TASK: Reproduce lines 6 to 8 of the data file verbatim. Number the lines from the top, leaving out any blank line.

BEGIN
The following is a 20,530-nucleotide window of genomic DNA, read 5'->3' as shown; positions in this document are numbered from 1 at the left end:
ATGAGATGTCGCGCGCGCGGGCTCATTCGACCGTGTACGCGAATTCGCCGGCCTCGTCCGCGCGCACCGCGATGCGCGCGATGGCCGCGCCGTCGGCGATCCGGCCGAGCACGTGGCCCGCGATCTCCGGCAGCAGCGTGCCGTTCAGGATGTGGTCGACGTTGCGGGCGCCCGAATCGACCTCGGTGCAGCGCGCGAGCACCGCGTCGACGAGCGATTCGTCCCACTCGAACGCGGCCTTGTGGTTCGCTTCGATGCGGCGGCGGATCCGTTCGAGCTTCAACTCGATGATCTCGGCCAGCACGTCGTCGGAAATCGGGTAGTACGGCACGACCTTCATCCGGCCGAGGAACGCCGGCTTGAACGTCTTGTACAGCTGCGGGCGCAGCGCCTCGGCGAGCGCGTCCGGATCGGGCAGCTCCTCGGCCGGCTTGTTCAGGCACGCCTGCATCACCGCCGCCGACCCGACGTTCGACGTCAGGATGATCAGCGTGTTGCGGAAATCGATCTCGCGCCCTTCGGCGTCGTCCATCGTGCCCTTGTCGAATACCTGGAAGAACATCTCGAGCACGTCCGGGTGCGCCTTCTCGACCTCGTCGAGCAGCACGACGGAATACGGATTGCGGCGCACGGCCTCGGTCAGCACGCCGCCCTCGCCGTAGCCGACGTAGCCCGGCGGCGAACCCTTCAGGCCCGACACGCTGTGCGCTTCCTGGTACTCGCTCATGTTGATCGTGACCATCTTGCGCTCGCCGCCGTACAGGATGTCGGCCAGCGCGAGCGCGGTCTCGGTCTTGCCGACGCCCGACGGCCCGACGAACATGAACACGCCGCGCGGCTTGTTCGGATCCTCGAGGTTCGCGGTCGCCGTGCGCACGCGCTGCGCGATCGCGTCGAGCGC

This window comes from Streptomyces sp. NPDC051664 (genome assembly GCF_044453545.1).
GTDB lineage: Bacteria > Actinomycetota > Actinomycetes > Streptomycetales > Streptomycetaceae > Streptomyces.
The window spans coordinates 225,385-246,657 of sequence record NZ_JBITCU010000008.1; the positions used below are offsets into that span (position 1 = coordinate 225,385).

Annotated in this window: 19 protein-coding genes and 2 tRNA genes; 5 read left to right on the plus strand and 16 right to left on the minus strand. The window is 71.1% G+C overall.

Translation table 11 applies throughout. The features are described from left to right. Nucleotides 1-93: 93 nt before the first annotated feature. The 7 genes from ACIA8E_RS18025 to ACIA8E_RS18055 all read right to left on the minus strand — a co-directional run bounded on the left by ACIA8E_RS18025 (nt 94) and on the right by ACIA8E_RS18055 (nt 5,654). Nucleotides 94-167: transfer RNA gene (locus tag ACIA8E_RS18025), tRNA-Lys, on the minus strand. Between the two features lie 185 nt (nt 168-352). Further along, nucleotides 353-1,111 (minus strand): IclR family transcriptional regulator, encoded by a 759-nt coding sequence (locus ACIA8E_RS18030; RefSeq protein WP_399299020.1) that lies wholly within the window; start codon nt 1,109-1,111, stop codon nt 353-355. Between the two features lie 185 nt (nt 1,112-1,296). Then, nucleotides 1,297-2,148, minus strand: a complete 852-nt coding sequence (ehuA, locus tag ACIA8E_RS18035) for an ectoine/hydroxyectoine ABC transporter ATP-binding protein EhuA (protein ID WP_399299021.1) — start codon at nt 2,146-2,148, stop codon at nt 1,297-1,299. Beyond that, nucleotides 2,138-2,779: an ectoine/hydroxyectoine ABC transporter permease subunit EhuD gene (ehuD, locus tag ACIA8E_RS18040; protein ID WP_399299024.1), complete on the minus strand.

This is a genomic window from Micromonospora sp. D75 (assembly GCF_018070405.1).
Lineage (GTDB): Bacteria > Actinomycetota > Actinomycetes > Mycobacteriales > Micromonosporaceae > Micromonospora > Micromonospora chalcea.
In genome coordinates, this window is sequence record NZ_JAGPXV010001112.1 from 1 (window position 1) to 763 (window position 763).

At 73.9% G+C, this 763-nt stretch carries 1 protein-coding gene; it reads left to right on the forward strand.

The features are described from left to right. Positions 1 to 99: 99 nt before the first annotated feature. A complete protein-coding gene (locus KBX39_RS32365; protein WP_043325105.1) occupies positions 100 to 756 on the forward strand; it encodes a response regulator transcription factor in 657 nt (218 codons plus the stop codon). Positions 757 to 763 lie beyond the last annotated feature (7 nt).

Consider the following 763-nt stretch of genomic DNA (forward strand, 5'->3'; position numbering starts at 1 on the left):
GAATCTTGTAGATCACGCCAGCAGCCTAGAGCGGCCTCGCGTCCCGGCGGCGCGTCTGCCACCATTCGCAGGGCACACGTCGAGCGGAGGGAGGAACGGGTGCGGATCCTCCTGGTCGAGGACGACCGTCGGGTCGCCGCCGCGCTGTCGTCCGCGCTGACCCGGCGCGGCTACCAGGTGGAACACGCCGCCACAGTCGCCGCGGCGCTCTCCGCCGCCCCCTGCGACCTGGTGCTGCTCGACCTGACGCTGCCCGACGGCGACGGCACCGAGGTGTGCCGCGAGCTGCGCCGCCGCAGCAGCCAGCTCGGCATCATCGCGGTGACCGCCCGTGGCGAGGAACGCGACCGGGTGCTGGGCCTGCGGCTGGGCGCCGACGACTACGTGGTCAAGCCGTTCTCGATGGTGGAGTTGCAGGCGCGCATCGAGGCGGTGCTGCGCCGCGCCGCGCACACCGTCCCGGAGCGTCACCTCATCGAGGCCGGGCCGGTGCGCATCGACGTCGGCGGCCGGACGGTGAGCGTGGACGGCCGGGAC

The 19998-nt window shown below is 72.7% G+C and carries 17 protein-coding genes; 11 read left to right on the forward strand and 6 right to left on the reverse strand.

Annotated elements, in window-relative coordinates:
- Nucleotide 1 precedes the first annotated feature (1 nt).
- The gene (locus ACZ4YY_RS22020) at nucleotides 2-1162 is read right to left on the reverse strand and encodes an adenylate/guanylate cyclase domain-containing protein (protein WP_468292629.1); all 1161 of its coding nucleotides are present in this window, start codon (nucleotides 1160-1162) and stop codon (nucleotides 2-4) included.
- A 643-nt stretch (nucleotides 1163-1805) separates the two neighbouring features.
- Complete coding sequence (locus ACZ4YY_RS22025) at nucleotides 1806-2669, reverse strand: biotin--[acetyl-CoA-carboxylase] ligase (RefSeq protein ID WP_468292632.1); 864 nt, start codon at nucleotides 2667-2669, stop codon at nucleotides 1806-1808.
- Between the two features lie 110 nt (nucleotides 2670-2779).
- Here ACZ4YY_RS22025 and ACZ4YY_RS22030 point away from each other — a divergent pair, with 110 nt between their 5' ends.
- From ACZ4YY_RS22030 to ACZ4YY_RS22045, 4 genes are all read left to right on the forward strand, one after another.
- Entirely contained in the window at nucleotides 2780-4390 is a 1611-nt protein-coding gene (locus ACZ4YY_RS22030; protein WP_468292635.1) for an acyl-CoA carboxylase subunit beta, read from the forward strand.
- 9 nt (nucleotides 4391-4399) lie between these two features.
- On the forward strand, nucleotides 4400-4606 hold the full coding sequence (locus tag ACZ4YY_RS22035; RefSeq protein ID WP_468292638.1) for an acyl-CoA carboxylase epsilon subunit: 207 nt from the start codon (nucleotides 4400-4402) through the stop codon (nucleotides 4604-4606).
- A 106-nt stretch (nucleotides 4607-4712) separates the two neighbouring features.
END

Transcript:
Annotated in this window: 19 protein-coding genes and 2 tRNA genes; 5 read left to right on the plus strand and 16 right to left on the minus strand. The window is 71.1% G+C overall.

Translation table 11 applies throughout. The features are described from left to right. Nucleotides 1-93: 93 nt before the first annotated feature. The 7 genes from ACIA8E_RS18025 to ACIA8E_RS18055 all read right to left on the minus strand — a co-directional run bounded on the left by ACIA8E_RS18025 (nt 94) and on the right by ACIA8E_RS18055 (nt 5,654). Nucleotides 94-167: transfer RNA gene (locus tag ACIA8E_RS18025), tRNA-Lys, on the minus strand. Between the two features lie 185 nt (nt 168-352). Further along, nucleotides 353-1,111 (minus strand): IclR family transcriptional regulator, encoded by a 759-nt coding sequence (locus ACIA8E_RS18030; RefSeq protein WP_399299020.1) that lies wholly within the window; start codon nt 1,109-1,111, stop codon nt 353-355. Between the two features lie 185 nt (nt 1,112-1,296). Then, nucleotides 1,297-2,148, minus strand: a complete 852-nt coding sequence (ehuA, locus tag ACIA8E_RS18035) for an ectoine/hydroxyectoine ABC transporter ATP-binding protein EhuA (protein ID WP_399299021.1) — start codon at nt 2,146-2,148, stop codon at nt 1,297-1,299. Beyond that, nucleotides 2,138-2,779: an ectoine/hydroxyectoine ABC transporter permease subunit EhuD gene (ehuD, locus tag ACIA8E_RS18040; protein ID WP_399299024.1), complete on the minus strand.

This is a genomic window from Micromonospora sp. D75 (assembly GCF_018070405.1).